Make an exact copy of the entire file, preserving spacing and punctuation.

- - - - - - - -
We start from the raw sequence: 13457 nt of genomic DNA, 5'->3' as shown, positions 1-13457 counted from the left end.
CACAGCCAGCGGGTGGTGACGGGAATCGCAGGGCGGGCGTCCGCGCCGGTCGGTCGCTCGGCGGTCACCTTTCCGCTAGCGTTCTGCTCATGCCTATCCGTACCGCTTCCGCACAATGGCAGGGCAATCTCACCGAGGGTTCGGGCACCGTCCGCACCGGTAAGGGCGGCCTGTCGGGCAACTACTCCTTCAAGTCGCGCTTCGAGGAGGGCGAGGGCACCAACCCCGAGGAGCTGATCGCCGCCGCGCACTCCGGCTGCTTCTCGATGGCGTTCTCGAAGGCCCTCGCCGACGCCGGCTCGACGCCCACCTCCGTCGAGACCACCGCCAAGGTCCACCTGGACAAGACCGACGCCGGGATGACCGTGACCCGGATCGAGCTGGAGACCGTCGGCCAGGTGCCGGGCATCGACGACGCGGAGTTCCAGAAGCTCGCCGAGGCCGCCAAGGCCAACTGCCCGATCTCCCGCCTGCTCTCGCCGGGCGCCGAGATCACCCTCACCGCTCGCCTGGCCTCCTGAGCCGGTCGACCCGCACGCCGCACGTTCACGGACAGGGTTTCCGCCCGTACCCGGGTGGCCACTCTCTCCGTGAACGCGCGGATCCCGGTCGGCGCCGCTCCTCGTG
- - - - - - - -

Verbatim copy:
We start from the raw sequence: 13457 nt of genomic DNA, 5'->3' as shown, positions 1-13457 counted from the left end.
CACAGCCAGCGGGTGGTGACGGGAATCGCAGGGCGGGCGTCCGCGCCGGTCGGTCGCTCGGCGGTCACCTTTCCGCTAGCGTTCTGCTCATGCCTATCCGTACCGCTTCCGCACAATGGCAGGGCAATCTCACCGAGGGTTCGGGCACCGTCCGCACCGGTAAGGGCGGCCTGTCGGGCAACTACTCCTTCAAGTCGCGCTTCGAGGAGGGCGAGGGCACCAACCCCGAGGAGCTGATCGCCGCCGCGCACTCCGGCTGCTTCTCGATGGCGTTCTCGAAGGCCCTCGCCGACGCCGGCTCGACGCCCACCTCCGTCGAGACCACCGCCAAGGTCCACCTGGACAAGACCGACGCCGGGATGACCGTGACCCGGATCGAGCTGGAGACCGTCGGCCAGGTGCCGGGCATCGACGACGCGGAGTTCCAGAAGCTCGCCGAGGCCGCCAAGGCCAACTGCCCGATCTCCCGCCTGCTCTCGCCGGGCGCCGAGATCACCCTCACCGCTCGCCTGGCCTCCTGAGCCGGTCGACCCGCACGCCGCACGTTCACGGACAGGGTTTCCGCCCGTACCCGGGTGGCCACTCTCTCCGTGAACGCGCGGATCCCGGTCGGCGCCGCTCCTCGTG